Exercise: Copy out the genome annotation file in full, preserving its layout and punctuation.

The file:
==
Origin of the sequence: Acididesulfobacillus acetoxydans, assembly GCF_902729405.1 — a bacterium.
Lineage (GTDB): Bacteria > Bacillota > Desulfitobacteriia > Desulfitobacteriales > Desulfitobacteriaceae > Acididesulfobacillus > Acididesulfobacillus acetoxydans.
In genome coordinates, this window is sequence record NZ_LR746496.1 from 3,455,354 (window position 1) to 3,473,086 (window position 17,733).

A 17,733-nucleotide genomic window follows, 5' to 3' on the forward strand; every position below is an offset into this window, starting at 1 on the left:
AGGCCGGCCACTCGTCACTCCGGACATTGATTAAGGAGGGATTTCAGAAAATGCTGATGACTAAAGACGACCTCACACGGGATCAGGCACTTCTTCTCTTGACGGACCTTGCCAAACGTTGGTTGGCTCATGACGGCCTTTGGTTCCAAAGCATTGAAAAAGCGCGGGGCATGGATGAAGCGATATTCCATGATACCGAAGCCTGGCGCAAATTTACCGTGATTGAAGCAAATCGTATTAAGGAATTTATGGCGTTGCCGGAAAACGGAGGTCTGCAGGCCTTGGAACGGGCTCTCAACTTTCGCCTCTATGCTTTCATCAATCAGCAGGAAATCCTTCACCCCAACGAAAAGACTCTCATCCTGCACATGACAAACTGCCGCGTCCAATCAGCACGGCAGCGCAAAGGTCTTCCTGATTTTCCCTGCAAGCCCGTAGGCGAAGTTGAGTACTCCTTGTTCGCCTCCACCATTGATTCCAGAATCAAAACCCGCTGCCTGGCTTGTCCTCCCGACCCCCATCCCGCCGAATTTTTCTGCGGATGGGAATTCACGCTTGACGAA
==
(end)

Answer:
Origin of the sequence: Acididesulfobacillus acetoxydans, assembly GCF_902729405.1 — a bacterium.
Lineage (GTDB): Bacteria > Bacillota > Desulfitobacteriia > Desulfitobacteriales > Desulfitobacteriaceae > Acididesulfobacillus > Acididesulfobacillus acetoxydans.
In genome coordinates, this window is sequence record NZ_LR746496.1 from 3,455,354 (window position 1) to 3,473,086 (window position 17,733).

A 17,733-nucleotide genomic window follows, 5' to 3' on the forward strand; every position below is an offset into this window, starting at 1 on the left:
AGGCCGGCCACTCGTCACTCCGGACATTGATTAAGGAGGGATTTCAGAAAATGCTGATGACTAAAGACGACCTCACACGGGATCAGGCACTTCTTCTCTTGACGGACCTTGCCAAACGTTGGTTGGCTCATGACGGCCTTTGGTTCCAAAGCATTGAAAAAGCGCGGGGCATGGATGAAGCGATATTCCATGATACCGAAGCCTGGCGCAAATTTACCGTGATTGAAGCAAATCGTATTAAGGAATTTATGGCGTTGCCGGAAAACGGAGGTCTGCAGGCCTTGGAACGGGCTCTCAACTTTCGCCTCTATGCTTTCATCAATCAGCAGGAAATCCTTCACCCCAACGAAAAGACTCTCATCCTGCACATGACAAACTGCCGCGTCCAATCAGCACGGCAGCGCAAAGGTCTTCCTGATTTTCCCTGCAAGCCCGTAGGCGAAGTTGAGTACTCCTTGTTCGCCTCCACCATTGATTCCAGAATCAAAACCCGCTGCCTGGCTTGTCCTCCCGACCCCCATCCCGCCGAATTTTTCTGCGGATGGGAATTCACGCTTGACGAA